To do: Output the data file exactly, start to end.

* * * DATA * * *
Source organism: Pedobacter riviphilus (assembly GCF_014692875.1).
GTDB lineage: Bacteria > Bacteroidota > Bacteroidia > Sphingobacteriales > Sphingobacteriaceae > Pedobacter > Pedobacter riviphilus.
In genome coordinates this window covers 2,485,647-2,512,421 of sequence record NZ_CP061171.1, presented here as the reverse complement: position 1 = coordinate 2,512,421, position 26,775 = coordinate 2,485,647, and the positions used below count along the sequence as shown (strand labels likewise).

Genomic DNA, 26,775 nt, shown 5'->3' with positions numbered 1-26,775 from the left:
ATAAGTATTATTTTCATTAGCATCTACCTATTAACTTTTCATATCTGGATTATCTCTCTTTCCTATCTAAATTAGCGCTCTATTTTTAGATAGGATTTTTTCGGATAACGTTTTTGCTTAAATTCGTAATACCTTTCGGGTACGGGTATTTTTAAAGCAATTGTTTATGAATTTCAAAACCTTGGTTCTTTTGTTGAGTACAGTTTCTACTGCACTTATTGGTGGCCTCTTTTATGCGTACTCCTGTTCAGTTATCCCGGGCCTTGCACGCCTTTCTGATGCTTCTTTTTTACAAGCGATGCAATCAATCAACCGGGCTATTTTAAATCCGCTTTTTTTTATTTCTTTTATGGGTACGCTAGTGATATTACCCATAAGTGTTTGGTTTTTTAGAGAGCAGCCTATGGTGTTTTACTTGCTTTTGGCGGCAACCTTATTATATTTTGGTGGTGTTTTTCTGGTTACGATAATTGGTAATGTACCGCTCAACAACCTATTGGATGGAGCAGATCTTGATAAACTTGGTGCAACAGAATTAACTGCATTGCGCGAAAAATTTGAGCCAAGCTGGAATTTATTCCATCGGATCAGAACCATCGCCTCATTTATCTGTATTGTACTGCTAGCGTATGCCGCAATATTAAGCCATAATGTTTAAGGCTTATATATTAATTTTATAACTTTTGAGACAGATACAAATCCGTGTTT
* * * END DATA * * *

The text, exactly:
Source organism: Pedobacter riviphilus (assembly GCF_014692875.1).
GTDB lineage: Bacteria > Bacteroidota > Bacteroidia > Sphingobacteriales > Sphingobacteriaceae > Pedobacter > Pedobacter riviphilus.
In genome coordinates this window covers 2,485,647-2,512,421 of sequence record NZ_CP061171.1, presented here as the reverse complement: position 1 = coordinate 2,512,421, position 26,775 = coordinate 2,485,647, and the positions used below count along the sequence as shown (strand labels likewise).

Genomic DNA, 26,775 nt, shown 5'->3' with positions numbered 1-26,775 from the left:
ATAAGTATTATTTTCATTAGCATCTACCTATTAACTTTTCATATCTGGATTATCTCTCTTTCCTATCTAAATTAGCGCTCTATTTTTAGATAGGATTTTTTCGGATAACGTTTTTGCTTAAATTCGTAATACCTTTCGGGTACGGGTATTTTTAAAGCAATTGTTTATGAATTTCAAAACCTTGGTTCTTTTGTTGAGTACAGTTTCTACTGCACTTATTGGTGGCCTCTTTTATGCGTACTCCTGTTCAGTTATCCCGGGCCTTGCACGCCTTTCTGATGCTTCTTTTTTACAAGCGATGCAATCAATCAACCGGGCTATTTTAAATCCGCTTTTTTTTATTTCTTTTATGGGTACGCTAGTGATATTACCCATAAGTGTTTGGTTTTTTAGAGAGCAGCCTATGGTGTTTTACTTGCTTTTGGCGGCAACCTTATTATATTTTGGTGGTGTTTTTCTGGTTACGATAATTGGTAATGTACCGCTCAACAACCTATTGGATGGAGCAGATCTTGATAAACTTGGTGCAACAGAATTAACTGCATTGCGCGAAAAATTTGAGCCAAGCTGGAATTTATTCCATCGGATCAGAACCATCGCCTCATTTATCTGTATTGTACTGCTAGCGTATGCCGCAATATTAAGCCATAATGTTTAAGGCTTATATATTAATTTTATAACTTTTGAGACAGATACAAATCCGTGTTT